And all those immigrants who aren’t migrating to the West because of wars? The ones who are coming for the free government goodies? The ones who refuse to accept the traditions and laws of the country they’re entering? The ones who hate the countries they’re entering and prove it by committing heinous crimes? That’s not really a problem. With enough love from the “liberals,” they will be transformed in time. And even if they aren’t, that’s all right, because in their own way they’ll be breaking down the gross evil called “sovereign nations”—which we all know is code for Nazism. Nothing should be sovereign. Borders are artificial. They’re just lines on a map. What a scintillating insight! (Most college students these days are enlightened by this staggering revelation, aren’t they?)
I say: worship the Pentagon. Worship the military industrial complex. They find ingenious ways to launch wars. Therefore, they help bring more immigrants here. They do their part. They give us the chance to show our humanitarian soul.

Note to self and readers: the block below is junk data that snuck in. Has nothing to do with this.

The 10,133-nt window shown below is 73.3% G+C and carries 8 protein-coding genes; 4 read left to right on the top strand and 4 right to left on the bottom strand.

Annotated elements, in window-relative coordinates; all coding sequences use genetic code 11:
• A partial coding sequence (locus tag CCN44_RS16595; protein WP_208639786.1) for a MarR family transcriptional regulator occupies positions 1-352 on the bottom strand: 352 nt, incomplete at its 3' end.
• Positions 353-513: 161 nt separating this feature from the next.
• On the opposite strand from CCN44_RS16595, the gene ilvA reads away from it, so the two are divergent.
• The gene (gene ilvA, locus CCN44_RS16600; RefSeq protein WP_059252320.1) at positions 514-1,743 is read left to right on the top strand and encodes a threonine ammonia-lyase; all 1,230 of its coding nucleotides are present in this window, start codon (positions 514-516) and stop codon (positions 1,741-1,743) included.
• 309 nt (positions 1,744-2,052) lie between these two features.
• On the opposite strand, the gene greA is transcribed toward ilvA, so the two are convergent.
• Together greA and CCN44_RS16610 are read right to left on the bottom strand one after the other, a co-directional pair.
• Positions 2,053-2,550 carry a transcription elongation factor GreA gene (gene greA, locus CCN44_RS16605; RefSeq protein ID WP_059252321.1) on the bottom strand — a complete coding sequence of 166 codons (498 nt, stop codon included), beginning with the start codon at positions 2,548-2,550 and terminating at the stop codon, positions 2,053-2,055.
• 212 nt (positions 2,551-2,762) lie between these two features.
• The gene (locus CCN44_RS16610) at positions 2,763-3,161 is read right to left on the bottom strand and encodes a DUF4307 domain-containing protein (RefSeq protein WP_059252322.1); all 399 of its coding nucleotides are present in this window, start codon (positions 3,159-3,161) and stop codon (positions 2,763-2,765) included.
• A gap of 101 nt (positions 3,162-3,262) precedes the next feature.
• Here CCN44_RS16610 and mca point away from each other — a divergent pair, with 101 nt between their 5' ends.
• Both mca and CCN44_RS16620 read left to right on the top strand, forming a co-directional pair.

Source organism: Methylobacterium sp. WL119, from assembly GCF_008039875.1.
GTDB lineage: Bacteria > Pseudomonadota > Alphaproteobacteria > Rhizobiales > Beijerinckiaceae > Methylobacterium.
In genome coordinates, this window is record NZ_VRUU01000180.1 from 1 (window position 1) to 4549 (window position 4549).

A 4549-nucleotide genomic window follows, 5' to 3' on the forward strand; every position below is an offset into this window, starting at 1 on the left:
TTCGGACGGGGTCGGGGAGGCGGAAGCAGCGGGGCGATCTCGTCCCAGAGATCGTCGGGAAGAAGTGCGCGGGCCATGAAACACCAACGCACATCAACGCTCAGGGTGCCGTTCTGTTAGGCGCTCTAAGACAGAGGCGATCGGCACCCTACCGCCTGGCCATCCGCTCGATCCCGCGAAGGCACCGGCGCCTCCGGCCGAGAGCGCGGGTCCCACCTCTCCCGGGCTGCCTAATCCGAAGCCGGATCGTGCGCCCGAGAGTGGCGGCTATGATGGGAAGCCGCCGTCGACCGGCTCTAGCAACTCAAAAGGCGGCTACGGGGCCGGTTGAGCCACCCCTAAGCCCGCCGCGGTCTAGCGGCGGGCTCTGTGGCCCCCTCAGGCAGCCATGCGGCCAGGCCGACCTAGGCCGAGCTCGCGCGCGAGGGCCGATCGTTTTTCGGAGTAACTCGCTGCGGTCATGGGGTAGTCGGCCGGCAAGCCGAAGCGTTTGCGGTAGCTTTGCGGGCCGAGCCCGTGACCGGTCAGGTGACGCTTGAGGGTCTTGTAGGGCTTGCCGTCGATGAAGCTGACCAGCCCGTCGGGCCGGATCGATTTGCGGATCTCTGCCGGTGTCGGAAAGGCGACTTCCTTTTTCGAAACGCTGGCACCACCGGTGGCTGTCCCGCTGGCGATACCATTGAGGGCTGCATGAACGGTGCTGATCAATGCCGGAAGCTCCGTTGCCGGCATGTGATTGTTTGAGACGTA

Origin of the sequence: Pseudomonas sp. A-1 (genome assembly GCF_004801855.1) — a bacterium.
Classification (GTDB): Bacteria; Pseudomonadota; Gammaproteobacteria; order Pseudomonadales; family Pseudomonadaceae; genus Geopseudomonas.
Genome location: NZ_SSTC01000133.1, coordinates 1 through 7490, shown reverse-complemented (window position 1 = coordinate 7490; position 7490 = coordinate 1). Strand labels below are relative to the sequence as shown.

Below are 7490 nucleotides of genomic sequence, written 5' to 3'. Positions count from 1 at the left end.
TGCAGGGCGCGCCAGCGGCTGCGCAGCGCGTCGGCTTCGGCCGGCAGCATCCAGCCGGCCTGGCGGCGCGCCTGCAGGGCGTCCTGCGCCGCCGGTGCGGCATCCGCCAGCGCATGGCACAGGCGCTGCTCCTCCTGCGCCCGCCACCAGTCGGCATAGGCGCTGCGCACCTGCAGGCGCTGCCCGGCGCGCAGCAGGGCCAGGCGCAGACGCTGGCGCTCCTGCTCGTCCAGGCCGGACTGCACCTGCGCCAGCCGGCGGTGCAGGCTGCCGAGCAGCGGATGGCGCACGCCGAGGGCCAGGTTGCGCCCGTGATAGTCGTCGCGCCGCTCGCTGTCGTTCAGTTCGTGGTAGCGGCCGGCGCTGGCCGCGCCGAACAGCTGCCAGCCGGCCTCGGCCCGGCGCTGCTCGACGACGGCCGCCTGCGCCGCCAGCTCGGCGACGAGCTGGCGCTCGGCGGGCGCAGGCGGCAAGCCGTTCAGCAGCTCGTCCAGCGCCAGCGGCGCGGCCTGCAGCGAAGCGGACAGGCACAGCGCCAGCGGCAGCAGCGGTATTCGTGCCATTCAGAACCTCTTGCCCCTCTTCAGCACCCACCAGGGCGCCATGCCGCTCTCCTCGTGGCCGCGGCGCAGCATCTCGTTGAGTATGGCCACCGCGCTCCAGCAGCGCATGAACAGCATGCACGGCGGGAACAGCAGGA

War is God’s plan to allow us to be virtuous.
War is the universe saying, “Let your love shine through.”
Everything happens for a reason.
Let us launch the Church of War.
The Church will teach us we are one planet without nations.
Finally, we will have peace.
Through war.
And then we can build a memorial to the recently deceased David Rockefeller, who knew all along that peace through war would lead to one global governance system with no nations, no borders, no exclusions:
Everyone laboring under the same sun. Everyone fitting into a predetermined slot, ridding us of the scourge called freedom. Everyone cooperating in the new civilization. Everyone saving everyone.
We will triumph as One Glob, indivisible.